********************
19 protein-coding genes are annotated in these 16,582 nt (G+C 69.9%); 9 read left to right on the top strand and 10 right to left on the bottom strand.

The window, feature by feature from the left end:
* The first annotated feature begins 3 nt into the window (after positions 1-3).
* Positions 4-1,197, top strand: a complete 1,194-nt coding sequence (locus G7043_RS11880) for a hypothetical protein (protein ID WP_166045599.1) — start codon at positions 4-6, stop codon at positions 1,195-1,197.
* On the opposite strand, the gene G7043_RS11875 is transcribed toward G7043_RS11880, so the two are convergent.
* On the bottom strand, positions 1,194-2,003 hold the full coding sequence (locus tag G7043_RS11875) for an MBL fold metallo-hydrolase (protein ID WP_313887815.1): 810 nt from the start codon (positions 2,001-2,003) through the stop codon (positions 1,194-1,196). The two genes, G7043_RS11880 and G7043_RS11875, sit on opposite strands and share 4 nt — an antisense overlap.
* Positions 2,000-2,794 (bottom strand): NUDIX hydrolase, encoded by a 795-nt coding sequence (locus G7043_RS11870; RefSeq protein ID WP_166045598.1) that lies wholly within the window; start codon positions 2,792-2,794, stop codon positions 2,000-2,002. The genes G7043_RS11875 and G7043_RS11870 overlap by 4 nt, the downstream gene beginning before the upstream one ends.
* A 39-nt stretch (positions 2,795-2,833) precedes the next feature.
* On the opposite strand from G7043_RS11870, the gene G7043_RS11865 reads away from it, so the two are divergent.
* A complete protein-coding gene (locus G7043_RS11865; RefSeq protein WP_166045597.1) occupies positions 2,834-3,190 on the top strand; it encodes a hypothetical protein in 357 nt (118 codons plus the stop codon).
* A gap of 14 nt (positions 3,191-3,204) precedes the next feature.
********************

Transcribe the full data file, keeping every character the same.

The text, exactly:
19 protein-coding genes are annotated in these 16,582 nt (G+C 69.9%); 9 read left to right on the top strand and 10 right to left on the bottom strand.

The window, feature by feature from the left end:
* The first annotated feature begins 3 nt into the window (after positions 1-3).
* Positions 4-1,197, top strand: a complete 1,194-nt coding sequence (locus G7043_RS11880) for a hypothetical protein (protein ID WP_166045599.1) — start codon at positions 4-6, stop codon at positions 1,195-1,197.
* On the opposite strand, the gene G7043_RS11875 is transcribed toward G7043_RS11880, so the two are convergent.
* On the bottom strand, positions 1,194-2,003 hold the full coding sequence (locus tag G7043_RS11875) for an MBL fold metallo-hydrolase (protein ID WP_313887815.1): 810 nt from the start codon (positions 2,001-2,003) through the stop codon (positions 1,194-1,196). The two genes, G7043_RS11880 and G7043_RS11875, sit on opposite strands and share 4 nt — an antisense overlap.
* Positions 2,000-2,794 (bottom strand): NUDIX hydrolase, encoded by a 795-nt coding sequence (locus G7043_RS11870; RefSeq protein ID WP_166045598.1) that lies wholly within the window; start codon positions 2,792-2,794, stop codon positions 2,000-2,002. The genes G7043_RS11875 and G7043_RS11870 overlap by 4 nt, the downstream gene beginning before the upstream one ends.
* A 39-nt stretch (positions 2,795-2,833) precedes the next feature.
* On the opposite strand from G7043_RS11870, the gene G7043_RS11865 reads away from it, so the two are divergent.
* A complete protein-coding gene (locus G7043_RS11865; RefSeq protein WP_166045597.1) occupies positions 2,834-3,190 on the top strand; it encodes a hypothetical protein in 357 nt (118 codons plus the stop codon).
* A gap of 14 nt (positions 3,191-3,204) precedes the next feature.